Playtimes April 2014 - page 116

lying into Kuala Lumpur, I sat next to a smug-
looking Western tourist who had donned baggy
trousers and a cone-shaped straw hat so he could,
er, “blend in with the locals”. I gently broke the
news to him that everyone in KL wears Prada except for
street-sleepers, who wear Gucci.
“Oh,” he said, his crest falling. He then asked about
what people wore in Delhi, his following destination. I
told him: “In India, men wear a special Indian line called
Lungi by Marc Jacobs, set off by Ermenegildo Zegna
It’s easy to torment Western tourists, since they usually
know nothing about Asia.
A reader from Indonesia said that she told her UK-
based Facebook friend that she lived in a high-rise block
in a housing estate. The British girl assumed this meant
she was poor. “Then she visited me and was amazed that
in Asia, high-rise apartments on housing estates have
fountains and guards and are where rich people live,” she
Talking of East-West differences, in the US, political
correctness is taken so seriously that it is now
males to greet female colleagues. Men have to drop to their
knees and shuffle along with their eyes averted, like people
visiting the King of Thailand. But in India, bosses still say
things like: “Good morning, Ms Rao, you are looking very
sexy in your tight blouse today.” I do it myself, or, if my wife
is reading this, I never do it myself.
A short while back, I received an email from reader
Matt Cooper, a British guy living in Hong Kong. His
children had to bring a cake to school, so he headed for the
kitchen to make one. The next day, his scrumptious home-
made masterpiece languished neglected on the table at
school while people wolfed down the mass-produced cakes
local parents had brought. “Eww,” parents whispered to
one another. “That poor man can’t afford to buy one!”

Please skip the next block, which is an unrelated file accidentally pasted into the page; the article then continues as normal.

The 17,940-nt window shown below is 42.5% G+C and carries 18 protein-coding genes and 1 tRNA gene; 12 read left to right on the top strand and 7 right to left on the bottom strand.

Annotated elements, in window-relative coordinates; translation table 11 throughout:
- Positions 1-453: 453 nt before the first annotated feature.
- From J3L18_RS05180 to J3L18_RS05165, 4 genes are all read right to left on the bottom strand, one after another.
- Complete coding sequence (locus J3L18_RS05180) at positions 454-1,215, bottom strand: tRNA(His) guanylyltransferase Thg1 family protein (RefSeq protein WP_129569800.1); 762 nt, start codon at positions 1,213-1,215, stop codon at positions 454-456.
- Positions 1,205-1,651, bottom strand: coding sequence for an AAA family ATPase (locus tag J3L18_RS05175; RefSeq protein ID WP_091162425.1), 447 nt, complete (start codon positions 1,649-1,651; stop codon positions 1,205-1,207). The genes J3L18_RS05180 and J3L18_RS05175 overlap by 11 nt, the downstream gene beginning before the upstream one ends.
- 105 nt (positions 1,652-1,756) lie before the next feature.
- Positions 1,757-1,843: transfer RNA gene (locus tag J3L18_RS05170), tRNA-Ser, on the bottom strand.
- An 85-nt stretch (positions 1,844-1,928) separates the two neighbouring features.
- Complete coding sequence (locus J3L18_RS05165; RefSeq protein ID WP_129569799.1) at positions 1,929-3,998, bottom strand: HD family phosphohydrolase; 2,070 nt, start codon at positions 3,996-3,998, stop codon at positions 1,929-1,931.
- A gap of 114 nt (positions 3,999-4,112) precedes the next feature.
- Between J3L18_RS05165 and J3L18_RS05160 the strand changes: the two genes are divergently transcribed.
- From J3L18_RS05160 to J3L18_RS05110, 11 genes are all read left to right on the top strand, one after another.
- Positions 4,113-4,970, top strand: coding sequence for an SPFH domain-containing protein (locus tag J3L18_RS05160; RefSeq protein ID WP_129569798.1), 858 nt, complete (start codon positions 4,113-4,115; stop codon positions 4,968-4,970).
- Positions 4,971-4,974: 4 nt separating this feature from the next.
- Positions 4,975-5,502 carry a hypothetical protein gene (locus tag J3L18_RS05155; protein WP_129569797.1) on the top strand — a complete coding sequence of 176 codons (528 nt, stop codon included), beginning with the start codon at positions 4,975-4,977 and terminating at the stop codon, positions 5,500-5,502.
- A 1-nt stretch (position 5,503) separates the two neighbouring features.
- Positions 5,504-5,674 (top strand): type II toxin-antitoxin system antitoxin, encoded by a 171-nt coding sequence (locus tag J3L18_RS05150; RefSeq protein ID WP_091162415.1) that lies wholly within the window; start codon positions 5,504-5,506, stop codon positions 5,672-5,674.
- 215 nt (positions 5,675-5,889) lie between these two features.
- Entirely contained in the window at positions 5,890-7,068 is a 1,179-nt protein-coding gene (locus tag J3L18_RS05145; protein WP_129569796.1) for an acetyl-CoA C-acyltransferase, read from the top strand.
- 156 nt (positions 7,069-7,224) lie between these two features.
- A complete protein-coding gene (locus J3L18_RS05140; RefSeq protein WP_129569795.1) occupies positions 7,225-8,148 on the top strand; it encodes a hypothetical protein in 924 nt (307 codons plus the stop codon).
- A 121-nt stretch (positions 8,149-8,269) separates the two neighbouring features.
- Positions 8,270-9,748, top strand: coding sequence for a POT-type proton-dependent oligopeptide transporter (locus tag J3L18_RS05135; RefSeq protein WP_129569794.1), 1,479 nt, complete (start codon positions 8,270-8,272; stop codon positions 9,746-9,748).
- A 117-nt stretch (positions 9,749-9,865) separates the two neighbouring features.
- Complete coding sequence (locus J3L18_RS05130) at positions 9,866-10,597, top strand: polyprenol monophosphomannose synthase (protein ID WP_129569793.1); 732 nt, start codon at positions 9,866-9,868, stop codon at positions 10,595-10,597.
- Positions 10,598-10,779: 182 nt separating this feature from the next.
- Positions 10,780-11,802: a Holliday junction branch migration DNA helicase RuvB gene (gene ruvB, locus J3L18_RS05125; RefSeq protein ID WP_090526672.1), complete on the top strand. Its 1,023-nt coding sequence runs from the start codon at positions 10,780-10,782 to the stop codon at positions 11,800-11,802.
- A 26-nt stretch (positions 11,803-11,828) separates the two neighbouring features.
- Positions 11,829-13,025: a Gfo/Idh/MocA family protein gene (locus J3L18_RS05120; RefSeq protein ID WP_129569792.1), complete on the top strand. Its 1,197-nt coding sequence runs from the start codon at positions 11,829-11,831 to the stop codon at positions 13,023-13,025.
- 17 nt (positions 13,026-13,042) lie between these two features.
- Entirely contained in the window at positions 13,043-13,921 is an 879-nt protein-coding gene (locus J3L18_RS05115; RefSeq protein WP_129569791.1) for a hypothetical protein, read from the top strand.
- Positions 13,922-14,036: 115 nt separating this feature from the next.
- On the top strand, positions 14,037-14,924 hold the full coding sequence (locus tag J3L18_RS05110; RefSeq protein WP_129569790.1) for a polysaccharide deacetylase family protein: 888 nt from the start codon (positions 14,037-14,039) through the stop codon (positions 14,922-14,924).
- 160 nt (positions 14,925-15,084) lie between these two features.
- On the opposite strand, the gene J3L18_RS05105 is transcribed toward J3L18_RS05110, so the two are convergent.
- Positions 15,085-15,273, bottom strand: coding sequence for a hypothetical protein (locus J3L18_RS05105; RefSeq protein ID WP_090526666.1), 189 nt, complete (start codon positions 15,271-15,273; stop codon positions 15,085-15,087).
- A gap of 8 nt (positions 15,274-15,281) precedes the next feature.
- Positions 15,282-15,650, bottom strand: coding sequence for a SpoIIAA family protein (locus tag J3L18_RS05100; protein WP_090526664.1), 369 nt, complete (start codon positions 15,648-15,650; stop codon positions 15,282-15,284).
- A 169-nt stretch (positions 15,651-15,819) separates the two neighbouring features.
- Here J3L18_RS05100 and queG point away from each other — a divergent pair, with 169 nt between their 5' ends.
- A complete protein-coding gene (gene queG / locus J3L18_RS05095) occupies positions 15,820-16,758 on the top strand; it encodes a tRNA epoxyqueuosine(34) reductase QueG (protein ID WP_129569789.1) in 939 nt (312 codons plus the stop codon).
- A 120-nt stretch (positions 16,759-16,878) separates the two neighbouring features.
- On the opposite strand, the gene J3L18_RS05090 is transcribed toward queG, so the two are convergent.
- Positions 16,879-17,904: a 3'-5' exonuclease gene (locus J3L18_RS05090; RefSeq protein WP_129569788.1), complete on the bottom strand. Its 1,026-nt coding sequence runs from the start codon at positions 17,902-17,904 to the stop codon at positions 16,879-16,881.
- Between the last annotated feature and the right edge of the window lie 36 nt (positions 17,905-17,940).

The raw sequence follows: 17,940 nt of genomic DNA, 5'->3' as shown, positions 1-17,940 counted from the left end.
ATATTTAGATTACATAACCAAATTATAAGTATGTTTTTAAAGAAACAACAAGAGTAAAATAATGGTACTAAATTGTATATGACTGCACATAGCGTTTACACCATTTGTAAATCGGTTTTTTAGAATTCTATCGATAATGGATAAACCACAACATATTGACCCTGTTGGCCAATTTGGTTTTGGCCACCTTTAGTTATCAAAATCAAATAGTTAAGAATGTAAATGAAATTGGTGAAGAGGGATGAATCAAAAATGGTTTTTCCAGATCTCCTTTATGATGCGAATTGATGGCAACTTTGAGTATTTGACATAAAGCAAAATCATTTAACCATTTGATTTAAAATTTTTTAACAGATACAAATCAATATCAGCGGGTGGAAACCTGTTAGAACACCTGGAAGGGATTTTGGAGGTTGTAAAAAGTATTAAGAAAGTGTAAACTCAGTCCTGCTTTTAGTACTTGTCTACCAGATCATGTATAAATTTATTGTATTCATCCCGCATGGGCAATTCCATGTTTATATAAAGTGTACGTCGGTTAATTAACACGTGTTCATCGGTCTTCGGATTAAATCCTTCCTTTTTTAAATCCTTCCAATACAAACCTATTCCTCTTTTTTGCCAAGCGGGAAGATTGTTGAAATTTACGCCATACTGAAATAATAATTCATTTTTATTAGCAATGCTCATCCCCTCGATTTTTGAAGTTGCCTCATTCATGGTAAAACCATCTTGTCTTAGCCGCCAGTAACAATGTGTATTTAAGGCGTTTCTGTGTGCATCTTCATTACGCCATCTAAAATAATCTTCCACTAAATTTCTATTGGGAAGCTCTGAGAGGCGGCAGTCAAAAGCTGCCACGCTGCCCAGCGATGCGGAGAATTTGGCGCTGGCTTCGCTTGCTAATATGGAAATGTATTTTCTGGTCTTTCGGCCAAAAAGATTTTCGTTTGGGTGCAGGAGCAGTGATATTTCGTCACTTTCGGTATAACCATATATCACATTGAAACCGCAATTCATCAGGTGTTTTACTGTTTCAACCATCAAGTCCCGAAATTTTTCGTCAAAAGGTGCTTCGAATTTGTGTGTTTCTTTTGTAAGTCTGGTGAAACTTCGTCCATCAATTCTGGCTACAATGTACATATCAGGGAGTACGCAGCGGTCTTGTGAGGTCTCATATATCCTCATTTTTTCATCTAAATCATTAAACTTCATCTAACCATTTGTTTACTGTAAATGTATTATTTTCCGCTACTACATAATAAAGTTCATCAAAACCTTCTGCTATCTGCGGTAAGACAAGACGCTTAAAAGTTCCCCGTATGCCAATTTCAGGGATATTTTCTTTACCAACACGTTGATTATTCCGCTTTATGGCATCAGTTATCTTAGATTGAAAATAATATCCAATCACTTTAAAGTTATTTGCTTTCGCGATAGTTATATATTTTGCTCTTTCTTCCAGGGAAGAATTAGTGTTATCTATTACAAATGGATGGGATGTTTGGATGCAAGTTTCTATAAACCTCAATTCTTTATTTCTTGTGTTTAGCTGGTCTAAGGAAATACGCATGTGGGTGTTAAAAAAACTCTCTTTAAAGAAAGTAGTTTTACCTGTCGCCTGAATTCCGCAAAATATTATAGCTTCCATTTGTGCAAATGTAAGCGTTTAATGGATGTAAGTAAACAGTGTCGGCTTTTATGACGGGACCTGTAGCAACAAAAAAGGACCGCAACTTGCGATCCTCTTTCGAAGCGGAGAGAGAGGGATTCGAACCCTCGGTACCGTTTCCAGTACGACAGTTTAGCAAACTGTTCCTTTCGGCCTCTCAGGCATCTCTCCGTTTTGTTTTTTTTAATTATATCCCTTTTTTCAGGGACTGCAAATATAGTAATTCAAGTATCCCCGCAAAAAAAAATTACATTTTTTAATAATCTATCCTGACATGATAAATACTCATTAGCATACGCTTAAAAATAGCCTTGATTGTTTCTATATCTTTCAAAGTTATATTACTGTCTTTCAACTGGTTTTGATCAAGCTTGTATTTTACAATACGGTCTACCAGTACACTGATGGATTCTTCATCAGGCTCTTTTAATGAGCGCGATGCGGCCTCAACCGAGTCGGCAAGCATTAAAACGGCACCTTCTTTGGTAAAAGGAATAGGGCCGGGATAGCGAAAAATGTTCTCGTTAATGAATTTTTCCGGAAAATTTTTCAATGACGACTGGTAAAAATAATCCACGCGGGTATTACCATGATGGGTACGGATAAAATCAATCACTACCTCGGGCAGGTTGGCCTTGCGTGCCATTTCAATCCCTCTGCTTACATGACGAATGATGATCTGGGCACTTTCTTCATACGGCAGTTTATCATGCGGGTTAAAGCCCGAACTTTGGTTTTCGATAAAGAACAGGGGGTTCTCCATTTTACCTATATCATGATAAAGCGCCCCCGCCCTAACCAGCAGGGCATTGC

On another occasion, Matt went to a party dominated by
Westerners. They had eagerly eaten all the homemade cakes
but totally ignored the one shop-bought cake. “Eww,” parents
whispered. “One poor parent is too lazy to make one!”
East-West differences have been resolved at
last, as father-of-three
Nury Vittachi
learns the
amazing truth about the evolution of trousers.
Where do these East-West differences come from?
This column will solve this age-old mystery by the classic
journalistic method of calling “experts” and hoping they
may actually know something.
A university contact in Hong Kong said it might be
something to do with trousers. Historically, Western men
have worn trousers and Asian men haven’t. “Western
males’ overheated genitalia might make a difference,” she
I wasn’t sure about that. Overheated male genitalia
are responsible for a lot of bad stuff, but are probably not
directly related to whether we choose to bake cakes.
Most Westerners evolved
in places with long winters,
while most Asians evolved
in places with no winters.
A researcher in Thailand said there were deep-rooted
differences. Consider a typical Western proverb, such as
this one from Germany: “He who likes cherries soon learns
to climb.” But a typical Asian proverb was this one from
Thailand: “One day, the orange will fall.”
I thought he was about to explain that it was all down
to fruit choices, but no. “Most Westerners evolved in places
with long winters, while most Asians evolved in places with
no winters,” he said. Over tens of thousands of years, this
became ingrained in our ways of thinking. So Westerners
have a seize-the-day attitude while Asians have a softly-
softly wait-and-see approach.
Brilliant. So there we have it, a huge ancient mystery
solved. And this may also explain the evolution of trousers.
Gentlemen, we have to keep those genitalia warm.
Nury welcomes your feedback via
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